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No Apologies : 'The Greatest Danger to What We Wistfully Call Civilization Is to Be Uninformed, or Misinformed, and the Next Greatest Danger Lies in Not Giving a Damn About It'

May 04, 1986|NORMAN CORWIN | W riter, director and producer Norman Corwin is currently a visiting professor at USC, which holds graduation ceremonies Friday. The following is adapted from a birthday dinner speech before USC students and faculty, May 1, 1985.

I recently attained the age of 75. Since one must feel septuagenarian in order to justify all seven syllables of that clanking word, and since I feel nothing of the kind, I treat the number as a sort of unreliable rumor and go about my business as though I were 45--only more efficiently, being better disciplined at coping with distractions.

Of course, a person's age should be neither concealed nor flaunted. But there are times when the matter is taken out of one's hands, and that happened to me recently when some good friends at USC's School of Journalism decided to stage a public dinner for which the invitations read: "Corwin at 75."

It was the latest in a train of felicities that started when I was born into the English language and the American Constitution simultaneously. Talk about luck: I was lucky to come along at an hour when a great network--on its way to becoming the greatest--gave its artists, at least this one, the most extraordinary freedom. I was lucky to be invited to create whatever occurred to me, and never once was I asked to submit even an outline of what I intended to do. Nobody demanded to see a first draft; nobody said: "You've got to clear this with Jones or Smith or Stanton or Paley." Indeed, the first that CBS heard of my programs was when they were on the air. Had I come into broadcasting only a few years later, that freedom would have been impossible on any network. So, as I say, I was a lucky man. And if what came out had any merit, then you must chalk up big points for artistic freedom.

Not that I've been without knocks and pains, of course. We all have those in measure; they come with the franchise. But to be afforded the trust of responsible wardens of media; to be given a chance publicly to contribute a few strokes of pride in the best of our past and present; to cry up the cause of human rights and the dignity of decency; to be able to do that kind of thing with the help of superb actors and actresses and musicians and technicians; to be allowed to address multitudes of countrymen and women as directly as I address you--what more could I ask if I had my life to live over again, or went to 175 with faculties and plumbing all in good working order?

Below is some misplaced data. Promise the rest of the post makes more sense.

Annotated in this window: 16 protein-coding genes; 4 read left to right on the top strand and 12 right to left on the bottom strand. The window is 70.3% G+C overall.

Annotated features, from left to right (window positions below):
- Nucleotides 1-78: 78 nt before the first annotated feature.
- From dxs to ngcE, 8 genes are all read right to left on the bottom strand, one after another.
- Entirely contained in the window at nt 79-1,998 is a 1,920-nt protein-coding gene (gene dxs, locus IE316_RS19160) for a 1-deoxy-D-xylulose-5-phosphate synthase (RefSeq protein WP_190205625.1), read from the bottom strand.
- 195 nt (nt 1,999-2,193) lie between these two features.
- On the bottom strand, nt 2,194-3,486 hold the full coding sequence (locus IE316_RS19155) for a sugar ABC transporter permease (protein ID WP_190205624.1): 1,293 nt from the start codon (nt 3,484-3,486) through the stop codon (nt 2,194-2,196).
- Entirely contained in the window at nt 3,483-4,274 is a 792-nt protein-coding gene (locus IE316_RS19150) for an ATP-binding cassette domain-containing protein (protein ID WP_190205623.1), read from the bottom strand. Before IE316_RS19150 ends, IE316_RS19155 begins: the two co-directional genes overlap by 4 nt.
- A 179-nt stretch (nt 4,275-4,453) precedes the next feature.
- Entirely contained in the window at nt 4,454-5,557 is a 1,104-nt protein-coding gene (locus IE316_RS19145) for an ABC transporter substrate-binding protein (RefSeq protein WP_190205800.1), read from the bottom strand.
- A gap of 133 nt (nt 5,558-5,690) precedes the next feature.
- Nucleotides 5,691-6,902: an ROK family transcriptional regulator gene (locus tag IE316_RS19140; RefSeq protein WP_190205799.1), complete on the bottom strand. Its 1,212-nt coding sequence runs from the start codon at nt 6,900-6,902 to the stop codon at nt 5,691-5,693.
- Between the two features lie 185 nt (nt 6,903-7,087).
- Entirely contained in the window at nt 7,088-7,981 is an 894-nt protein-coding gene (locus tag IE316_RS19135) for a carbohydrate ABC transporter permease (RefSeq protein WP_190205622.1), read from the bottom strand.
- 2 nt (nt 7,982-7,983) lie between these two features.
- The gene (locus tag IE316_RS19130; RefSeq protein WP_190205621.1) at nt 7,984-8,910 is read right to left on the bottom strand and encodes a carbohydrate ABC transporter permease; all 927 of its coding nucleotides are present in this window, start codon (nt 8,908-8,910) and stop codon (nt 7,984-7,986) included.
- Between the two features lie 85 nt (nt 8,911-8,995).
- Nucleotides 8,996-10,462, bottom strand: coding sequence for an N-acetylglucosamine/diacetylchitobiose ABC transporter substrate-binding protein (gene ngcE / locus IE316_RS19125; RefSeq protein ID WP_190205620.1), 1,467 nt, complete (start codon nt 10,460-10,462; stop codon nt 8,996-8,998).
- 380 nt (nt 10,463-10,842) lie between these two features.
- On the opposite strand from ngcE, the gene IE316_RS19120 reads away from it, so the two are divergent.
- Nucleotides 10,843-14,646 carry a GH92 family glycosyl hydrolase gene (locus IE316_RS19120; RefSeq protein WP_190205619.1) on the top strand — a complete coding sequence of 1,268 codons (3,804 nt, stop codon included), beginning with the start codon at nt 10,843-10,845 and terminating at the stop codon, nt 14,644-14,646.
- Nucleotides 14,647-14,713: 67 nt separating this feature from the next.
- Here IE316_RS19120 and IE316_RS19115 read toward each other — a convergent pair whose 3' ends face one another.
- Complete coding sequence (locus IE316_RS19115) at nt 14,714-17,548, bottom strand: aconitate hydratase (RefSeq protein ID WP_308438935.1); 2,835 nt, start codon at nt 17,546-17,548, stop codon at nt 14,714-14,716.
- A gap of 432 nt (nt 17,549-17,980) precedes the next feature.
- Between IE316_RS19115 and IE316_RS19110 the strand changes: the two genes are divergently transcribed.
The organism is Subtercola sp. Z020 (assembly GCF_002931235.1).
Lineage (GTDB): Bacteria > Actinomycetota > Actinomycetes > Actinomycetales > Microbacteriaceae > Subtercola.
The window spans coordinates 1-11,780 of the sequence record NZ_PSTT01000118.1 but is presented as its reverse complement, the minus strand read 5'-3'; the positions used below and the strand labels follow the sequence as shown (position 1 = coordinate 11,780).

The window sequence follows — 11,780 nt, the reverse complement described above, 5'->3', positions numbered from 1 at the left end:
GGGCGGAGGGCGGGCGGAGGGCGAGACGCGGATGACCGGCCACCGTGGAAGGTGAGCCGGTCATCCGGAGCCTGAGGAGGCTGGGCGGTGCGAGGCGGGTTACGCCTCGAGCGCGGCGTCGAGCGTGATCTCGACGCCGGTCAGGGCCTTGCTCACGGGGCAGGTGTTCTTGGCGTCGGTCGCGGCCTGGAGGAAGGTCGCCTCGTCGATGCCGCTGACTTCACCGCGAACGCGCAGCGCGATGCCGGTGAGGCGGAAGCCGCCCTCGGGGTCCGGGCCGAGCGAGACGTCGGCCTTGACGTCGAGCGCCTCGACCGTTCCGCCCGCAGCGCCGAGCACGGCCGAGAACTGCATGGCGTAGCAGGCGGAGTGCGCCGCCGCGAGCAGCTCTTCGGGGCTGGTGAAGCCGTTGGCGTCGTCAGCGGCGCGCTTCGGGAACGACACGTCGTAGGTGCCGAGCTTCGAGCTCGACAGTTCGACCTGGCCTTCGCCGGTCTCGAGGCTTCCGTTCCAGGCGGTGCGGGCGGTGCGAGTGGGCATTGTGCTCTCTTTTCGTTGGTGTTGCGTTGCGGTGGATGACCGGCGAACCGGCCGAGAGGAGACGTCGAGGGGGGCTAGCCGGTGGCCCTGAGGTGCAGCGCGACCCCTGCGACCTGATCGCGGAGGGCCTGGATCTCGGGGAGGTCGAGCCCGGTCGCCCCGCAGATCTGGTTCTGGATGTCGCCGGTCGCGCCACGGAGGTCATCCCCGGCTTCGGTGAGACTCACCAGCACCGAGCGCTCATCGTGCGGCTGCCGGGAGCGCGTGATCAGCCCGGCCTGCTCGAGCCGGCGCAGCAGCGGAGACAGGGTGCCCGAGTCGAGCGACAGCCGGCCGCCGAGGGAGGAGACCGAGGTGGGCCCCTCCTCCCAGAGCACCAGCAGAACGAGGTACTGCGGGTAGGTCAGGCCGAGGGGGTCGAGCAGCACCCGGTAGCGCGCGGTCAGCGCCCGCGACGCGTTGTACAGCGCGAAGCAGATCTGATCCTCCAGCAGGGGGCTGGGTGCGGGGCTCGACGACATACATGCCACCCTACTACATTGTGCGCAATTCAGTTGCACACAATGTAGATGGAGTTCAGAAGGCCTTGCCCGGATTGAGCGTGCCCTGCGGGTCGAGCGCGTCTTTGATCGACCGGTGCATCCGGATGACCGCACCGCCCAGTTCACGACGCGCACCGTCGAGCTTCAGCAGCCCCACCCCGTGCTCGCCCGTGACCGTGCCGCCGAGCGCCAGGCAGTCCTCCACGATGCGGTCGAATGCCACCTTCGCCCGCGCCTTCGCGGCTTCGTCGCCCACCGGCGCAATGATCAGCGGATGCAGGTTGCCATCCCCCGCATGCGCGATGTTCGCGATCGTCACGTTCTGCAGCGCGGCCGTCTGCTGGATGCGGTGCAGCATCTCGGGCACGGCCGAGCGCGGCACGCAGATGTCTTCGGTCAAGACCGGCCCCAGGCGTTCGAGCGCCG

It would be a comfort to believe that wisdom is a natural concomitant of age, but we all know that there are as many old fools as there are young ones. If there is anything in my ken or judgment or philosophy that commends itself to anyone's consideration, it was arrived at not late but early. What I have to say represents not the reflections of an aging curmudgeon but rather the perspective of one who decided some time ago that if the world is inhospitable; if terror is an established form of diplomacy; if dogmatism is going to polarize a society whose founding intent was to keep church and state from cross-breeding; if it is guaranteed that the next big war will be terminal--then the greatest danger to what we wistfully call civilization is to be uninformed, or misinformed, and the next greatest danger lies in not giving a damn about it.

This is where media and university come in. They must now go beyond even their proudest traditions to carry burdens never fully borne by them before: the challenge, indeed the ob ligation, not only to inform and to educate, but to do so with increased dedication, with truth and its consorts and consequences at all times in sight. Of course, truth is no party's patent or property and is never simple to arrive at. But the very least we can do is earnestly to seek it--and to keep on seeking it.

Nothing in my 75 years has stirred me more than evidences of past and present good will expressed between peoples--even, occasionally, God help us, between governments: Japan's present to Washington of the cherry trees along the Tidal Basin; Golda Meir, standing beside Anwar Sadat before the Knesset and handing him a present for his grandchild; athletes from a hundred nations, arms locked, singing together under an American moon on the opening night of the Olympics .

Decency. Consideration. Tenderness. Are they far-out? Declasse? Sentimental? Corny? I submit that if we are touched, almost against our will, by a TV commercial in which a kid offers a cold drink to a bruised and weary football player after a lost game; if a soft answer can still turn away wrath as effectively as when it was first endorsed in the Bible, then we have not become hopelessly cynical. And there is a chance that, one day, mankind, a relative newcomer to the animal kingdom, will stop snarling and snapping and wish to all its members a nice day and a nice year and a few nice millenniums.

I have no apologies to make for having striven with others to convince whoever listens that to believe peace impossible is the surest way to make it so. I take back none of the hopes I have voiced over the years: hope that we as a nation continue to give shelter to the arts and muses and not turn them out to scrounge on the street; that we hold as sacred as the flag and our anthem the right of dissent; that we dispute the arrogations of those who make an insolence of their authority; that we incite against the slackness of mediocrity, and above all, that we approach liberty, and the love of liberty, as welcome and deep addictions.

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